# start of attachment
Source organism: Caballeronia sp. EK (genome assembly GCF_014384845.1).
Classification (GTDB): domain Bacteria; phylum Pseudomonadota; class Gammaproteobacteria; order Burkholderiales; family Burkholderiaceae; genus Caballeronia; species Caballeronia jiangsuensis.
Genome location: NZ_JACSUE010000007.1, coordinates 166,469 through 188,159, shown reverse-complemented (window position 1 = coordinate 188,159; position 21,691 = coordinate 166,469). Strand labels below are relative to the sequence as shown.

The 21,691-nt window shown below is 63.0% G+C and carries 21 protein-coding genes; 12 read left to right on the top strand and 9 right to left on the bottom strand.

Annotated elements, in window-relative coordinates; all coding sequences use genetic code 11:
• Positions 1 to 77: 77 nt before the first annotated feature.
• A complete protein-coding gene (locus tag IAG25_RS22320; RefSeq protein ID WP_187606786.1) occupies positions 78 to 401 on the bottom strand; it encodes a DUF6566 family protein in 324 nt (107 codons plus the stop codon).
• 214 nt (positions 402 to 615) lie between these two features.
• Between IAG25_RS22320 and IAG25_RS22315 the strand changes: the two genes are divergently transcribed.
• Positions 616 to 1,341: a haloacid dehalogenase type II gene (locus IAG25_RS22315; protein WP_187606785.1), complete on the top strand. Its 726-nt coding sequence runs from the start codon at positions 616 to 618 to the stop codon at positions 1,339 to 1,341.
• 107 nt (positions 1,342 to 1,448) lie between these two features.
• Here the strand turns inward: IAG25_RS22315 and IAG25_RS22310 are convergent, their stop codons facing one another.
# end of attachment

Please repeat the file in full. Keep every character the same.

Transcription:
Source organism: Caballeronia sp. EK (genome assembly GCF_014384845.1).
Classification (GTDB): domain Bacteria; phylum Pseudomonadota; class Gammaproteobacteria; order Burkholderiales; family Burkholderiaceae; genus Caballeronia; species Caballeronia jiangsuensis.
Genome location: NZ_JACSUE010000007.1, coordinates 166,469 through 188,159, shown reverse-complemented (window position 1 = coordinate 188,159; position 21,691 = coordinate 166,469). Strand labels below are relative to the sequence as shown.

The 21,691-nt window shown below is 63.0% G+C and carries 21 protein-coding genes; 12 read left to right on the top strand and 9 right to left on the bottom strand.

Annotated elements, in window-relative coordinates; all coding sequences use genetic code 11:
• Positions 1 to 77: 77 nt before the first annotated feature.
• A complete protein-coding gene (locus tag IAG25_RS22320; RefSeq protein ID WP_187606786.1) occupies positions 78 to 401 on the bottom strand; it encodes a DUF6566 family protein in 324 nt (107 codons plus the stop codon).
• 214 nt (positions 402 to 615) lie between these two features.
• Between IAG25_RS22320 and IAG25_RS22315 the strand changes: the two genes are divergently transcribed.
• Positions 616 to 1,341: a haloacid dehalogenase type II gene (locus IAG25_RS22315; protein WP_187606785.1), complete on the top strand. Its 726-nt coding sequence runs from the start codon at positions 616 to 618 to the stop codon at positions 1,339 to 1,341.
• 107 nt (positions 1,342 to 1,448) lie between these two features.
• Here the strand turns inward: IAG25_RS22315 and IAG25_RS22310 are convergent, their stop codons facing one another.